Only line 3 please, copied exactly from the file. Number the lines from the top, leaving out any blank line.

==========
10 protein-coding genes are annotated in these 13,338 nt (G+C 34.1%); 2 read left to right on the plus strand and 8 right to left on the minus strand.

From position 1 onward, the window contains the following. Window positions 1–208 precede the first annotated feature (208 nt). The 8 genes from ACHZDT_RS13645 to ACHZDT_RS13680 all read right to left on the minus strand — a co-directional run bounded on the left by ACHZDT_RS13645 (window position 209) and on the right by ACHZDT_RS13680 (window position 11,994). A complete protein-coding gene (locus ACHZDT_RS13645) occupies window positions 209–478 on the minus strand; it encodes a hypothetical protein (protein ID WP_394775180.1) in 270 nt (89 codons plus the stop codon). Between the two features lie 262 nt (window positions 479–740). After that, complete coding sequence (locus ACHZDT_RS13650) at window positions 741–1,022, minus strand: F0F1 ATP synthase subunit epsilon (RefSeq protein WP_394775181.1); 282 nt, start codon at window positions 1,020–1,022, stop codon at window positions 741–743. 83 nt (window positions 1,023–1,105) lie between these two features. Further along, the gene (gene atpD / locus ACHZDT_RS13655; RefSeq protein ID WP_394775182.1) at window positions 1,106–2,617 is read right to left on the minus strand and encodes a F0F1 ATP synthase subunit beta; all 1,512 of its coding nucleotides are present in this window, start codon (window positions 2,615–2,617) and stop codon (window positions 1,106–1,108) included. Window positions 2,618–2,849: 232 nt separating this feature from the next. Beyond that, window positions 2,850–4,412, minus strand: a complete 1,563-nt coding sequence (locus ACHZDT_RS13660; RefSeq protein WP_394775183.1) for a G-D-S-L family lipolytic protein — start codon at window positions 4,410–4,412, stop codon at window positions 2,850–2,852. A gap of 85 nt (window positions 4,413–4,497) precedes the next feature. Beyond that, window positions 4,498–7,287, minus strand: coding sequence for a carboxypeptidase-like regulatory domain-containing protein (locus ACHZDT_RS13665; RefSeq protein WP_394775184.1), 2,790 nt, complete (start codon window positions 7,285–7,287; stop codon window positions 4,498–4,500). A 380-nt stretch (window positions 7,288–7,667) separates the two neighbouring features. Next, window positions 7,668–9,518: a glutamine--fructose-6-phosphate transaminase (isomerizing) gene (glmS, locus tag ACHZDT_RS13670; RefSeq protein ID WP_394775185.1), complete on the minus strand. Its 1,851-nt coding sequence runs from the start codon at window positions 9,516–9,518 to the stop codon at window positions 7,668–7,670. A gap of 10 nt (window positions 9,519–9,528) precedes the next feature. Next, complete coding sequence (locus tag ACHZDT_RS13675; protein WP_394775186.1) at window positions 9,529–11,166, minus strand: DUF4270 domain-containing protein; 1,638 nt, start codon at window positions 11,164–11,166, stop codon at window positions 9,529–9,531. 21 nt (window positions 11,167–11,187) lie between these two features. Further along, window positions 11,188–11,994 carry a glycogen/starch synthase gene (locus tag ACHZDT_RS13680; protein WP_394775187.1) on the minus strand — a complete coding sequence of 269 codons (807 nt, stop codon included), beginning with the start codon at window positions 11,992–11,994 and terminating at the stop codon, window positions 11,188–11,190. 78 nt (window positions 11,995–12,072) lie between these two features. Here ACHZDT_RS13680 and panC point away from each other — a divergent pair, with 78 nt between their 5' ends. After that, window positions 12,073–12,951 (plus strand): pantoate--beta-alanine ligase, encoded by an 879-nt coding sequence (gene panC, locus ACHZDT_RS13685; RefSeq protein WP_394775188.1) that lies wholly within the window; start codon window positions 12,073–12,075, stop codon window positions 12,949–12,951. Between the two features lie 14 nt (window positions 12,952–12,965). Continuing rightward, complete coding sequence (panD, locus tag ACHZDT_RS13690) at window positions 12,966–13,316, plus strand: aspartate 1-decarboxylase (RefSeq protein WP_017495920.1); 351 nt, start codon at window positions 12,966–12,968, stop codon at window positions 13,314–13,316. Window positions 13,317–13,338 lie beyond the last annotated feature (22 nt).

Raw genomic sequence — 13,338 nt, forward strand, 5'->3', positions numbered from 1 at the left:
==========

Raw genomic sequence — 13,338 nt, forward strand, 5'->3', positions numbered from 1 at the left: